By Wood, Ralph C.
The Christian Century , Vol. 127, No. 9
THE ARCHBISHOP of Canterbury recently observed that "P. D. James is our most Augustinian writer." James's reflections in her 2009 book Talking, About Detective Fiction justify Rowan Williams's claim. She writes that murder mysteries have an immense appeal because they treat the final crime: the intentional taking of human life, an evil that allows no earthly reparation. The title of one of her own widely admired murder mysteries, Original Sin, reveals her conviction that homicide has its roots in a primeval twisting of our native desire for God.
Such acts of violence and mayhem are committed not primarily by malefactors from the underworld, James demonstrates, but often by the prosperous and the upright. "The successful middle-class character is more often than not the murderer," she declares. "In general, the butler didn't do it." James's own mystery novels are so compelling because they disclose that, like all other sinners, murderers can justify their ways and means. Her mainstream killers do not act arbitrarily; nor do they kill for the nihilistic frisson of watching their victims squirm at the approach of death. Instead, they slay with a cause, at least as they see it: to avenge the unrequited love, to protect the innocent, to provide for the indigent, and so on.
Evil, for P. D. James as for St. Augustine, is to be understood as privatio boni, the loss or absence or perversion of the good, the deformation of true being. The bishop of Hippo developed this revolutionary insight from the Neoplatonists, and it became a staple of Christian thought from Boethius forward. Augustine's purpose was to demonstrate that the universe is God's good creation, that it is rational at its core, and thus that evil is not a gross absurdity.
The doctrine of original sin does not mean that the world is madly, hopelessly lost--so that human nature becomes so utterly depraved that it must be replaced. Pervasive and all-infectious though it is, sin makes a sort of sense. Its tangled logic can be reordered to the logos of God, as the Old Adam is reborn, restored and made alive in the New. The world's malignancy does not stand, therefore, as a Manichaean rival to God. Though capable of immense harm and destruction, evil cannot finally triumph. Not even the strongholds of hell can prevent God's kingdom from breaking down their gates in ultimate victory.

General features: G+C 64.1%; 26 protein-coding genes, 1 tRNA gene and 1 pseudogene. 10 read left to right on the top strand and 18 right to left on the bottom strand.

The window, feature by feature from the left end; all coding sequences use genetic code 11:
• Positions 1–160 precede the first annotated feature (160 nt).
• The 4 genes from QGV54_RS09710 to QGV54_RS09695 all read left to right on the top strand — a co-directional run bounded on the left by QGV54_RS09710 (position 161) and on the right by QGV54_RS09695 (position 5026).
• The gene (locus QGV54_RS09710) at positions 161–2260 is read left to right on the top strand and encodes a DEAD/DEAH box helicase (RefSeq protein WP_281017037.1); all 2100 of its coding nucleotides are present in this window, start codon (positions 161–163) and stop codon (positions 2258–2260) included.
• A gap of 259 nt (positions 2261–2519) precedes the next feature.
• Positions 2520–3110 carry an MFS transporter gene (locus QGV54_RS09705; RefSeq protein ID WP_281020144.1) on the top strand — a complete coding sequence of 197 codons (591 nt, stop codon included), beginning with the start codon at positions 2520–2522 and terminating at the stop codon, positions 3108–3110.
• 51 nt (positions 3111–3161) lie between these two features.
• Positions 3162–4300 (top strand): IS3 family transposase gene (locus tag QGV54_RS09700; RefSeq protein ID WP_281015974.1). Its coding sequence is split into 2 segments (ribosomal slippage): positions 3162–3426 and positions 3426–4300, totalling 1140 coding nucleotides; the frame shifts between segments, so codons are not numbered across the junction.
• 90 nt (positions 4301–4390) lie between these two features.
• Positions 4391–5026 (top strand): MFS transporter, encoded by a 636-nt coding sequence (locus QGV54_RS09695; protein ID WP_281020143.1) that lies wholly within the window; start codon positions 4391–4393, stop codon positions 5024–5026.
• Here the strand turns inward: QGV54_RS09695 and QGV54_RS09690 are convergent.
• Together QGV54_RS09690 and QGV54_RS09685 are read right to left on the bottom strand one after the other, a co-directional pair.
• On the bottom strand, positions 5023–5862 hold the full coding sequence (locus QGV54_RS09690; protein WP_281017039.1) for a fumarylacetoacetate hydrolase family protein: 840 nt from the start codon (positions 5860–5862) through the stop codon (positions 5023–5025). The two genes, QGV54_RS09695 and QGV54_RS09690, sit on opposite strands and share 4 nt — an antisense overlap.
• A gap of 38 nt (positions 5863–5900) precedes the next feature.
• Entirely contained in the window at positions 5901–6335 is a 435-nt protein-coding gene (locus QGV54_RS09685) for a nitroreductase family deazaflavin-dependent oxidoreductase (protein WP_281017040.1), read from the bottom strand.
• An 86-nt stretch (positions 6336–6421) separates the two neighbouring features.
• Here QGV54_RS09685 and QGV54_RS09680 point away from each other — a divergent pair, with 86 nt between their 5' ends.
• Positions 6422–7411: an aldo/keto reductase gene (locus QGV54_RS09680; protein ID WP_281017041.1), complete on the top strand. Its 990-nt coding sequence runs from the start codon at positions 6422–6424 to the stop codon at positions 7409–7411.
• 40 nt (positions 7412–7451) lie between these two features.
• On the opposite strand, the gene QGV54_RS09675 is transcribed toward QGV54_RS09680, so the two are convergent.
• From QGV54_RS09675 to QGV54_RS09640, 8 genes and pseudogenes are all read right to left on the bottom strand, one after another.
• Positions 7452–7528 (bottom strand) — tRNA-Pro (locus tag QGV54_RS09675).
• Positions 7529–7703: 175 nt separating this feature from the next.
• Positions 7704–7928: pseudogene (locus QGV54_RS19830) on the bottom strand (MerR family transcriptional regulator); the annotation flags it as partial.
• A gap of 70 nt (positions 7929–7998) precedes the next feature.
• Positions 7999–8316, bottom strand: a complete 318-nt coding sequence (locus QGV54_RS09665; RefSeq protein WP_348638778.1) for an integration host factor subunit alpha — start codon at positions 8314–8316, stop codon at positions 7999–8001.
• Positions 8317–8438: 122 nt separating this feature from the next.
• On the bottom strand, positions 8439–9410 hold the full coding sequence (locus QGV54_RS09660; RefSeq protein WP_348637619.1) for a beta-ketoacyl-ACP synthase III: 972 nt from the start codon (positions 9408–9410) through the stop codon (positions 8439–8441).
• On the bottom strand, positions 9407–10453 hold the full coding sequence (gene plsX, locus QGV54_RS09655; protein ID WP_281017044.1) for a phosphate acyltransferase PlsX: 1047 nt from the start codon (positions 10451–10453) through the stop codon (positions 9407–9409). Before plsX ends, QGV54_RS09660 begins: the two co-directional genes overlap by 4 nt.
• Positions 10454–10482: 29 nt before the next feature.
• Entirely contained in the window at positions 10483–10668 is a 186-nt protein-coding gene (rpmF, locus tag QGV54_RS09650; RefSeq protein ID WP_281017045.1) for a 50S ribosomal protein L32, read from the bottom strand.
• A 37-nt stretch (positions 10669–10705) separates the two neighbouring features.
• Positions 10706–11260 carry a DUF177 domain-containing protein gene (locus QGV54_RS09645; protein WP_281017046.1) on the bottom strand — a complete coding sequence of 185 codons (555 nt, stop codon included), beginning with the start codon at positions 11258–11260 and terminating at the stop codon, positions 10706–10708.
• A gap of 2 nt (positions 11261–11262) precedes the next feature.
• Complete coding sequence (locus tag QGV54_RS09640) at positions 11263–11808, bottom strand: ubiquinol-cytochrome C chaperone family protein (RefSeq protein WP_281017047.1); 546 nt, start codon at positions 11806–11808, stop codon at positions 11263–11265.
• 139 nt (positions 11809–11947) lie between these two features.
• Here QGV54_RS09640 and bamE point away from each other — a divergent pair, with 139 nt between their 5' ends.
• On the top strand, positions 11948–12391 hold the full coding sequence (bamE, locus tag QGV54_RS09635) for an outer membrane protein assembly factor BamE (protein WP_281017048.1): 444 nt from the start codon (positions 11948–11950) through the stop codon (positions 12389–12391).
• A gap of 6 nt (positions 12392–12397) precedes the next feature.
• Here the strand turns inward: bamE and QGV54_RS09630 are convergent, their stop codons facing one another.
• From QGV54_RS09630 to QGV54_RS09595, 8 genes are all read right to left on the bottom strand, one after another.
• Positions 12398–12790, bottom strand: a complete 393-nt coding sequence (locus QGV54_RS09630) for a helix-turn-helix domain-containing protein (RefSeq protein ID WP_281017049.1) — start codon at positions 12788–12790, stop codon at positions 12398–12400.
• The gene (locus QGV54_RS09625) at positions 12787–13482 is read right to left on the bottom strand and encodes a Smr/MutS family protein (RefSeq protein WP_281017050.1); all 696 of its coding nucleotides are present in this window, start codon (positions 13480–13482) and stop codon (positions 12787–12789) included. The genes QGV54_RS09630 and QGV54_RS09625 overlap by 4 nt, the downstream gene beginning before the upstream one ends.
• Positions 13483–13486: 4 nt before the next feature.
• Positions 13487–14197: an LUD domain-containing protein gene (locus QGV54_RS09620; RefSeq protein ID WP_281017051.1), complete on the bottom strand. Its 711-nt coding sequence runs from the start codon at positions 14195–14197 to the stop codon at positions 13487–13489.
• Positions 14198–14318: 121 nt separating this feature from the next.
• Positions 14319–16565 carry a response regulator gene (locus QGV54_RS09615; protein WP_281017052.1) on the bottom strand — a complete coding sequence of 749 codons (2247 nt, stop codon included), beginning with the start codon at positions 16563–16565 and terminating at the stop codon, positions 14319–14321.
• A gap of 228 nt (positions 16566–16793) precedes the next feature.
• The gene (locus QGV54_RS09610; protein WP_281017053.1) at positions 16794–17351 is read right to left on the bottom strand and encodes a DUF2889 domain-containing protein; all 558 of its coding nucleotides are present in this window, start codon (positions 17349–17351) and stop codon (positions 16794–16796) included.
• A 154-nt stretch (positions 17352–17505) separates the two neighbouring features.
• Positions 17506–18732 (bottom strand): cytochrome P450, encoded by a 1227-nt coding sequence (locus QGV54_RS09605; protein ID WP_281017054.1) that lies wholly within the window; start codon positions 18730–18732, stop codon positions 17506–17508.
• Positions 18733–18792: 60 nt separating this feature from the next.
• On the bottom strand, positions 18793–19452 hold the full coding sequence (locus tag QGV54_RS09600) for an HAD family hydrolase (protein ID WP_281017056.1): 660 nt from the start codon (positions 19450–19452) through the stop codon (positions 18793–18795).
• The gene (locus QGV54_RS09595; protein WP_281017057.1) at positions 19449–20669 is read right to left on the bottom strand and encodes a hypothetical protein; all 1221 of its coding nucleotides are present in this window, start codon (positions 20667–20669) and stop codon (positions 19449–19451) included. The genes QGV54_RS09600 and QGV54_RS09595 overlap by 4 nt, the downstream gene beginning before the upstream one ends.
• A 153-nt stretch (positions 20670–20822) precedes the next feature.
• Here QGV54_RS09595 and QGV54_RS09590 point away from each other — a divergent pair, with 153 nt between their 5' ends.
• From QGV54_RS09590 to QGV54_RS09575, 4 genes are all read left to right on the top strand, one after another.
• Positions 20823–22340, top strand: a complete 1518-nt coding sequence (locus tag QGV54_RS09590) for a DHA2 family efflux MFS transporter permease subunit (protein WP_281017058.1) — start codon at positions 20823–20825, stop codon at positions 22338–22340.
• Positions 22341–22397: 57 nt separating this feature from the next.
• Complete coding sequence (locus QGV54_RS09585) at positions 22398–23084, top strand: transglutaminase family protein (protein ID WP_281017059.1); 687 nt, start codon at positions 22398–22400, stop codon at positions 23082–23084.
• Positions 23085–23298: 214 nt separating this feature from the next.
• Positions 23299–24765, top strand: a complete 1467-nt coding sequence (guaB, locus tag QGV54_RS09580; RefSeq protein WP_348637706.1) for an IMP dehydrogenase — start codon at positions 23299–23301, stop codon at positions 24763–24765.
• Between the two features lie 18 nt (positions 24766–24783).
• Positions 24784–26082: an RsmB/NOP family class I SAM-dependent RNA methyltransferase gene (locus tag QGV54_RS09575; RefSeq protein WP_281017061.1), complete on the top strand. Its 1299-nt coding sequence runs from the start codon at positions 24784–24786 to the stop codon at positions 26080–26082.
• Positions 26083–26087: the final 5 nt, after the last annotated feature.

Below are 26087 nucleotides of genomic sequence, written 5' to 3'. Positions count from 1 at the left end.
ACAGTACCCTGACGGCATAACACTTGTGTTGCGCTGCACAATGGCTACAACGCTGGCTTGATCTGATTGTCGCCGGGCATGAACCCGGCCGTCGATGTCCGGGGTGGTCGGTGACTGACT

James would seem, at first sight, to confine her Augustinianism to her own detective novels. She worries, in fact, that murder mysteries often serve as an easy anodyne, a spiritual narcotic, a pleasurable escape--sedating us against real evils, both without and within, while inviting us to the cerebral delight of discovering "whodunit." James admits that her own career as a crime writer was launched when her parents read "Humpty Dumpty" to her at age five: immediately she asked, "Was he pushed?"
Murder fiction devoted mainly to the intricacies of plot rarely invites rereading. Readers of detective fiction often circulate their books because the crime and the criminal, once found out, offer no reason for further reflection. The momentary intellectual thrill of matching wits with the detective writer has led highbrow critics from Matthew Arnold to Edmund Wilson to denounce the genre as unworthy of serious minds. James cites Agatha Christie as a virtuoso of the complex plot. Yet she also vindicates the grande dame of murder mysteries: "Agatha Christie has provided entertainment, suspense and temporary relief from the anxieties and traumas of life in both peace and war for millions throughout the world, and this is an achievement which merits our gratitude and respect."
Even so, James admires a worthier kind of mystery fiction, the kind that has moral and spiritual complexity. She traces its rise to Wilkie Collins (The Moonstone) and Edgar Allan Poe in the 19th century. Its golden age came between the two world wars, and its masters were Arthur Conan Doyle, G. …